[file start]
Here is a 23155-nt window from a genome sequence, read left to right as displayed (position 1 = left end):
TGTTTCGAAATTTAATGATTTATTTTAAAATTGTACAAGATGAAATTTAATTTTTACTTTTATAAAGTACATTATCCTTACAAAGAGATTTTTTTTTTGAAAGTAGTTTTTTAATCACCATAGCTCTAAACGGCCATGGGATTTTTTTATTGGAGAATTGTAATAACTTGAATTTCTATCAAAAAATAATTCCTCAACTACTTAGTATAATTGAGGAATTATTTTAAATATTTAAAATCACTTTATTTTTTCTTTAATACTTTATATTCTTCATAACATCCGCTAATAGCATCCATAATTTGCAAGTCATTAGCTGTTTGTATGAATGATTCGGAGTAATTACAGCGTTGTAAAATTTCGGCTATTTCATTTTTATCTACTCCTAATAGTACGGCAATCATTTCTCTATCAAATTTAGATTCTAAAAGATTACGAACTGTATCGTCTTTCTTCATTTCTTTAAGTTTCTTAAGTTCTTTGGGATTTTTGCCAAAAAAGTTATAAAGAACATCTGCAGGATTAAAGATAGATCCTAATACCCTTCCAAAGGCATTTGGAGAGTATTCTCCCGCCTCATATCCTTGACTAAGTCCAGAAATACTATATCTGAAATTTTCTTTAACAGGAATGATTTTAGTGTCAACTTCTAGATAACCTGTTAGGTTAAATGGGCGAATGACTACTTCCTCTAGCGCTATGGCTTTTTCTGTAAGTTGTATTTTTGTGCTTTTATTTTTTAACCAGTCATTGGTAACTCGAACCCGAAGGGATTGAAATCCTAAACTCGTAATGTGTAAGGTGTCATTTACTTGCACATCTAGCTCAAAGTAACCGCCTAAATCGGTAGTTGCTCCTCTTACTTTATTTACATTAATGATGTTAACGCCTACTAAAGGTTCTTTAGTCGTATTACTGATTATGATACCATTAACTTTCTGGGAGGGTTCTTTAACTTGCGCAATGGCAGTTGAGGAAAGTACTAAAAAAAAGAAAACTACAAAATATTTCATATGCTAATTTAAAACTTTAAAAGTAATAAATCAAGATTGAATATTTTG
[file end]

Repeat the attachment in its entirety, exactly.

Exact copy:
Here is a 23155-nt window from a genome sequence, read left to right as displayed (position 1 = left end):
TGTTTCGAAATTTAATGATTTATTTTAAAATTGTACAAGATGAAATTTAATTTTTACTTTTATAAAGTACATTATCCTTACAAAGAGATTTTTTTTTTGAAAGTAGTTTTTTAATCACCATAGCTCTAAACGGCCATGGGATTTTTTTATTGGAGAATTGTAATAACTTGAATTTCTATCAAAAAATAATTCCTCAACTACTTAGTATAATTGAGGAATTATTTTAAATATTTAAAATCACTTTATTTTTTCTTTAATACTTTATATTCTTCATAACATCCGCTAATAGCATCCATAATTTGCAAGTCATTAGCTGTTTGTATGAATGATTCGGAGTAATTACAGCGTTGTAAAATTTCGGCTATTTCATTTTTATCTACTCCTAATAGTACGGCAATCATTTCTCTATCAAATTTAGATTCTAAAAGATTACGAACTGTATCGTCTTTCTTCATTTCTTTAAGTTTCTTAAGTTCTTTGGGATTTTTGCCAAAAAAGTTATAAAGAACATCTGCAGGATTAAAGATAGATCCTAATACCCTTCCAAAGGCATTTGGAGAGTATTCTCCCGCCTCATATCCTTGACTAAGTCCAGAAATACTATATCTGAAATTTTCTTTAACAGGAATGATTTTAGTGTCAACTTCTAGATAACCTGTTAGGTTAAATGGGCGAATGACTACTTCCTCTAGCGCTATGGCTTTTTCTGTAAGTTGTATTTTTGTGCTTTTATTTTTTAACCAGTCATTGGTAACTCGAACCCGAAGGGATTGAAATCCTAAACTCGTAATGTGTAAGGTGTCATTTACTTGCACATCTAGCTCAAAGTAACCGCCTAAATCGGTAGTTGCTCCTCTTACTTTATTTACATTAATGATGTTAACGCCTACTAAAGGTTCTTTAGTCGTATTACTGATTATGATACCATTAACTTTCTGGGAGGGTTCTTTAACTTGCGCAATGGCAGTTGAGGAAAGTACTAAAAAAAAGAAAACTACAAAATATTTCATATGCTAATTTAAAACTTTAAAAGTAATAAATCAAGATTGAATATTTTG